Greases & Gels
Our greases extend from conventional mineral oil based lithium, calcium and barium greases through to synthetic oil based greases including polyurea, silicone and fluorinated greases for use in extreme environments.
We also produce a full range of greases with additives including EP (extreme pressure), anti-wear, anti-corrosion, anti-oxidant, non-melting thickeners.
Food greases (NSF H1, NSF 3H) are also an important part of our offering. We specialise in supplying non-toxic food approved greases for use wherever there is risk of incidental and direct contact with food products, drinks, pharmaceuticals and food packaging.
We supply an extensive portfolio of environmentally friendly biodegradable greases.
High temperatures will degrade some lubricants very rapidly however using the latest synthetic technology enables us to increase the durability of the grease, machinery and components massively, even at the highest temperatures.
Low temperatures are another consideration when selecting a grease. Many lubricants will simply solidify at very low temperatures. However we can provide greases based upon special synthetic oils which will perform down to -90°C.
We also supply gels and pastes for specific lubrication applications including assembly aids, thread compounds and electrical components.
Greases & Gels
Greases & Gels
The word 'grease' originates from the Greek word 'crassus' meaning 'fat'. Animal fats were the first examples of lubricants and were used to lubricate the wheels of Chariots by the Egyptians 3500 years ago.
Nowadays a grease is made up of three main types of ingredient, a fluid or oil, thickener and additives.
Why use a grease?
Greases are generally used where oil systems are not appropriate or practical for example in a wheel bearing on a car. In some applications the grease can be sealed in the bearing and will provide lifetime lubrication, in others it is neccesary to rejuvenate the grease by adding some more periodically and purging the old grease.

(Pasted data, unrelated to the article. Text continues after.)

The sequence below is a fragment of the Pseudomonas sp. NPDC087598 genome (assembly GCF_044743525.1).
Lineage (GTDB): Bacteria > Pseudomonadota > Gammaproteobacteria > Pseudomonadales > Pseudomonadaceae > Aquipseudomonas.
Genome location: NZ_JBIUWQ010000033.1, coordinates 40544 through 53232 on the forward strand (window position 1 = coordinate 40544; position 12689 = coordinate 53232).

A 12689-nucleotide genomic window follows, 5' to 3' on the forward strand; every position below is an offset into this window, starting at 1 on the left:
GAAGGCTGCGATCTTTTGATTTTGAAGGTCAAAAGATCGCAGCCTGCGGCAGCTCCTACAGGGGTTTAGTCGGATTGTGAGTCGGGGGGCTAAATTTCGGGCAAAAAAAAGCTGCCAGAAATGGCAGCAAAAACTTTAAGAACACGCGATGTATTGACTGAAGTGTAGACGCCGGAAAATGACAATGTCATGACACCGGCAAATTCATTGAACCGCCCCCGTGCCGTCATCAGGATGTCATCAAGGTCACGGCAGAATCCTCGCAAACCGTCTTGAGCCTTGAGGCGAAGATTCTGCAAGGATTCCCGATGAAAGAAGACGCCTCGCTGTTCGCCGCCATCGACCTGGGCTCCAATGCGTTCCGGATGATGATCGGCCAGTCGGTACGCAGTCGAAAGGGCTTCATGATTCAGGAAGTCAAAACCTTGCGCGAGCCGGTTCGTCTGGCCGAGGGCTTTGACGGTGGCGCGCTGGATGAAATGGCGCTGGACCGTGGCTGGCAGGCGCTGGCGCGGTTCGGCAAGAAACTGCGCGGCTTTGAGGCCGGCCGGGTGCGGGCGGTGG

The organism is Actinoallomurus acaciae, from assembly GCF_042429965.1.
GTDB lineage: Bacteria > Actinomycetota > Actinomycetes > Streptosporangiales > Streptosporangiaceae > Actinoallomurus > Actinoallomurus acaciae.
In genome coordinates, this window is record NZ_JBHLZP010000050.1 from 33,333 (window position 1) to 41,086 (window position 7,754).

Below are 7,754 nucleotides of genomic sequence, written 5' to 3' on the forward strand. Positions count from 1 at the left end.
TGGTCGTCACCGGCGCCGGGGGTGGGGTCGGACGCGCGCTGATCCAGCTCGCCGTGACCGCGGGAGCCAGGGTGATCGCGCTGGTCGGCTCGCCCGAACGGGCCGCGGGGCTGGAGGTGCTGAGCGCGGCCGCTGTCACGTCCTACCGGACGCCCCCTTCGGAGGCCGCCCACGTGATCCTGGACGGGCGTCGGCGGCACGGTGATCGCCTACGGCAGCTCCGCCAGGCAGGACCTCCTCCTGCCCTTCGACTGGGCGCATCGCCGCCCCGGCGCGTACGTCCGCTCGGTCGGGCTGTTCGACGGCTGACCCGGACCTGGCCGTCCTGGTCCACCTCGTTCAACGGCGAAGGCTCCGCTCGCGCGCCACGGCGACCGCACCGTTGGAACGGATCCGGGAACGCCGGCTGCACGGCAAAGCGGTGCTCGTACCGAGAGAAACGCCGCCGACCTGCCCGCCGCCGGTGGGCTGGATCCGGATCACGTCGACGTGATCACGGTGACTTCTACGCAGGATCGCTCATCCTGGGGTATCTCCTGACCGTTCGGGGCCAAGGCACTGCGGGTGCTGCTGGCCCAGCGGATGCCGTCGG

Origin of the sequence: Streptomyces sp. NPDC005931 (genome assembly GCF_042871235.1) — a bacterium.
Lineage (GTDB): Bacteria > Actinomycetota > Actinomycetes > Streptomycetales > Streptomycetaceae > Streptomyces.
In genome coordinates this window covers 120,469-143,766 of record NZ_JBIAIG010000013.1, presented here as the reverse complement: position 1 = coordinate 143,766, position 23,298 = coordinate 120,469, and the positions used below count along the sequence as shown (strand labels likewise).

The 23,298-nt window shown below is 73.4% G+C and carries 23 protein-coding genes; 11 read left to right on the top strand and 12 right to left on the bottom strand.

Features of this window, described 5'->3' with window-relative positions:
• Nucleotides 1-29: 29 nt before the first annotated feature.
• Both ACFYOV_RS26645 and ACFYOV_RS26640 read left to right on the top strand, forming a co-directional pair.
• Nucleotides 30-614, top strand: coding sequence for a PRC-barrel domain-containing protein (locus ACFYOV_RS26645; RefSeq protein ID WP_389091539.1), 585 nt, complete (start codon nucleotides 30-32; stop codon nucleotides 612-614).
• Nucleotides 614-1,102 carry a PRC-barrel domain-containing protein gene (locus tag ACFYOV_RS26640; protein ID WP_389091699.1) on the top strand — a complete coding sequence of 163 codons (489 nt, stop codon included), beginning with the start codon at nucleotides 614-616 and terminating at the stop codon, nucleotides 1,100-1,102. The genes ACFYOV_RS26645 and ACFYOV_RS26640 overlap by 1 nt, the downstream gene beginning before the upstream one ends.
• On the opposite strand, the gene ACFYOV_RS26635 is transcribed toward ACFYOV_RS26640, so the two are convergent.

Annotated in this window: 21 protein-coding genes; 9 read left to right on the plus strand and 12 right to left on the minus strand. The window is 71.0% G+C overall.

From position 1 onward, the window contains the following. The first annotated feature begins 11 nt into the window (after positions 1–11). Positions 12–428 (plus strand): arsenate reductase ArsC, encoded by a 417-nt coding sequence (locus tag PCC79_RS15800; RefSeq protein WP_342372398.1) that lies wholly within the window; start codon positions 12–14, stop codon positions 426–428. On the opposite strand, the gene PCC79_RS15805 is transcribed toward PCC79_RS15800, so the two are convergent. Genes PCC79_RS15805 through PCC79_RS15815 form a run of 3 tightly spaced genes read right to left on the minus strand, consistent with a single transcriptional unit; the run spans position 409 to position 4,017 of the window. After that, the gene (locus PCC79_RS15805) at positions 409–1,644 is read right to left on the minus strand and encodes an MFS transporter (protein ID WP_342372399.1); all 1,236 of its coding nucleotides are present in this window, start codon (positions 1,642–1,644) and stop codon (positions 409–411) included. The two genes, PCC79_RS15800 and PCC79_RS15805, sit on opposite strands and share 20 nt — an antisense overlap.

What are the different types of grease?
Greases are generally divided by the type of thickener however also the base oil type and properties must be considered as well as the additives included within the grease. The properties of the greases vary according to their make up.
Thickeners such as Lithium, Calcium, Sodium, Barium, Aluminium and other metallic soaps are used along with non soap thickeners such as Bentone, Silica and Polyurea.
The type of base oils used include, mineral oils, vegetable oils, synthetic fluids, esters, silicones, polyglycols & fluorocarbons to name a few.
Additives are included top enhance the properties of the grease such as anti-oxidants, anti-wear, extreme pressure, anti-rust & solid lubricants (Molybdenum di-sulphide, Graphite, PTFE etc).
Greases are also classified according to their consistency which indicates the hardness or softness of the grease. This is measured by a penetrometer which consists of a cone of specific weight and size dropped into the grease for 5 seconds, the penetration is then measured and the grease classified. The system generally used is the ISO system or NLGI (National Lubricating Grease Institution) standard.The following table shows the NLGI classification and compares each grade with household products of similar consistency.
|NLGI number||ASTM worked (60 strokes)|
penetration at 25 °C
tenths of a millimetre
|Appearance||Consistency food analogy|
|0||355-385||very soft||brown mustard|
|2||265-295||"normal" grease||peanut butter|
|4||175-205||very firm||frozen yogurt|
|6||85-115||very hard||cheddar cheese|